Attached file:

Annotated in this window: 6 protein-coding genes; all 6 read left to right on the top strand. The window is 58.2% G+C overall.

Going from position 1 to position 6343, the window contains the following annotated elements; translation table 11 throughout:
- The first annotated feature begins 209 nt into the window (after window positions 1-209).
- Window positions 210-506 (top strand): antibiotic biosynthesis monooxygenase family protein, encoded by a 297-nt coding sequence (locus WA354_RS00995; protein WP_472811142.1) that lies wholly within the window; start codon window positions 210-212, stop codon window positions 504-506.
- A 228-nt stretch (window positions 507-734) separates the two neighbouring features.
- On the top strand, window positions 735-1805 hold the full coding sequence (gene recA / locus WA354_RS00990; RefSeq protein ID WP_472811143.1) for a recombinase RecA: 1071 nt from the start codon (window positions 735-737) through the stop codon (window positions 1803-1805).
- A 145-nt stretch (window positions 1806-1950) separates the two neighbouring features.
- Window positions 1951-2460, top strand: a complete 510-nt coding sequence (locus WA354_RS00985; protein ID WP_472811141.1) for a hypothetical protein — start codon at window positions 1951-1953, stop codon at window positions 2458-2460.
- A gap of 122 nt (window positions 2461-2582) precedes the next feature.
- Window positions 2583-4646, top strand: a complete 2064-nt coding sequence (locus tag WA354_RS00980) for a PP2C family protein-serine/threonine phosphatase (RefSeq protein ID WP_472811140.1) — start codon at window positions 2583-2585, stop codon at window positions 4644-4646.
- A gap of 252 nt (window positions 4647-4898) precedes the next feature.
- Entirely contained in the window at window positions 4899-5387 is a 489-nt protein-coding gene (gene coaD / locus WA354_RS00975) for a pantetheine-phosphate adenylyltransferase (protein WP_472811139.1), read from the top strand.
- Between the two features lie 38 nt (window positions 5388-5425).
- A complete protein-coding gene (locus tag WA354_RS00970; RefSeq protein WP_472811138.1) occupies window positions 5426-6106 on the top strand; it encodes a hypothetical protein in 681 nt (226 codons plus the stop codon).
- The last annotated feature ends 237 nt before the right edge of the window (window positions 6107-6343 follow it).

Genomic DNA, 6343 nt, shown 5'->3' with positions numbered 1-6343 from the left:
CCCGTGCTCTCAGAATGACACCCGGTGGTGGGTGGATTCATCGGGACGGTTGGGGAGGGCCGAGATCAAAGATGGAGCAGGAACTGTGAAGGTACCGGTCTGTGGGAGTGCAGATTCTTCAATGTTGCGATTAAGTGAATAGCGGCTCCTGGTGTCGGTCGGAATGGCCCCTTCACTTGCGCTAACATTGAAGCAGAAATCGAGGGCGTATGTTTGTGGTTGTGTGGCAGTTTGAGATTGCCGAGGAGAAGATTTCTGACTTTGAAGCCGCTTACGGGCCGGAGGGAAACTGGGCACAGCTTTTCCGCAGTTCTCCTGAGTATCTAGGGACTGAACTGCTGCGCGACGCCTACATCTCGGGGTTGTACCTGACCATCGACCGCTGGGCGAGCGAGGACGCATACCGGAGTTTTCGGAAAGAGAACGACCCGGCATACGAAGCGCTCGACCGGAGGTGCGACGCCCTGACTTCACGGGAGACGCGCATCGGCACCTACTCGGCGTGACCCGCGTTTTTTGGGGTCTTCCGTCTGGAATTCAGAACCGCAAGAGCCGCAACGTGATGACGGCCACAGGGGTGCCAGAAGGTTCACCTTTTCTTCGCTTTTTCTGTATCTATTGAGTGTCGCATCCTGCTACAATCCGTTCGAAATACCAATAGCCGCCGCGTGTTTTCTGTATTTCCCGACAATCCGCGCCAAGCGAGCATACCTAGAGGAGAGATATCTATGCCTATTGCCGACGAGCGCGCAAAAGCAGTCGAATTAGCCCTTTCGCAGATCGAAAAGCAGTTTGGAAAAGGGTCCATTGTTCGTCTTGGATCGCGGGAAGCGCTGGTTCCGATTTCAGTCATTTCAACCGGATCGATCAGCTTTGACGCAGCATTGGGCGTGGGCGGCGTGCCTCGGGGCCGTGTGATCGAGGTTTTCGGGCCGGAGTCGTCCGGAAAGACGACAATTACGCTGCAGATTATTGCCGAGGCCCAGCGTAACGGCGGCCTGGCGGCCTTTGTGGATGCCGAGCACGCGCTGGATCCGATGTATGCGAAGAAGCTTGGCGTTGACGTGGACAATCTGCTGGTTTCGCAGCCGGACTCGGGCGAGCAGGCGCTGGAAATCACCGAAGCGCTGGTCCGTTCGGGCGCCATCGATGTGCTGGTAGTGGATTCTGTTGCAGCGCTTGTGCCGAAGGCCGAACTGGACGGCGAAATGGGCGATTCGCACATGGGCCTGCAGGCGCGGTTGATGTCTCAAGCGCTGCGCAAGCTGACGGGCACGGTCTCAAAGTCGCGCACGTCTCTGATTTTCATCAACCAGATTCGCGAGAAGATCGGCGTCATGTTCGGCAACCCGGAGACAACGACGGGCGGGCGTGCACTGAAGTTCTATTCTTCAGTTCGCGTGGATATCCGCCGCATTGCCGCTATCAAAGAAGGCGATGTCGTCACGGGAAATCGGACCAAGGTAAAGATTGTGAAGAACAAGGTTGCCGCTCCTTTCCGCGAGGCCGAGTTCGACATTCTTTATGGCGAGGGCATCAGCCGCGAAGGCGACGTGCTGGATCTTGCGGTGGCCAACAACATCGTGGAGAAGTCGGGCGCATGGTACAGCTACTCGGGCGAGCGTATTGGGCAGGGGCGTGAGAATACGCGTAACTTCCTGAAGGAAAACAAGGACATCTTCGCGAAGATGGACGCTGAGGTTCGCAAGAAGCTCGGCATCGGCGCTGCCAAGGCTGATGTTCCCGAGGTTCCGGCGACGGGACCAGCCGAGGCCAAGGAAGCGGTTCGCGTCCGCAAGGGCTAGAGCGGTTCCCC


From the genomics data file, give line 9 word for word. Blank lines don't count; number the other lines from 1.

- A gap of 122 nt (window positions 2461-2582) precedes the next feature.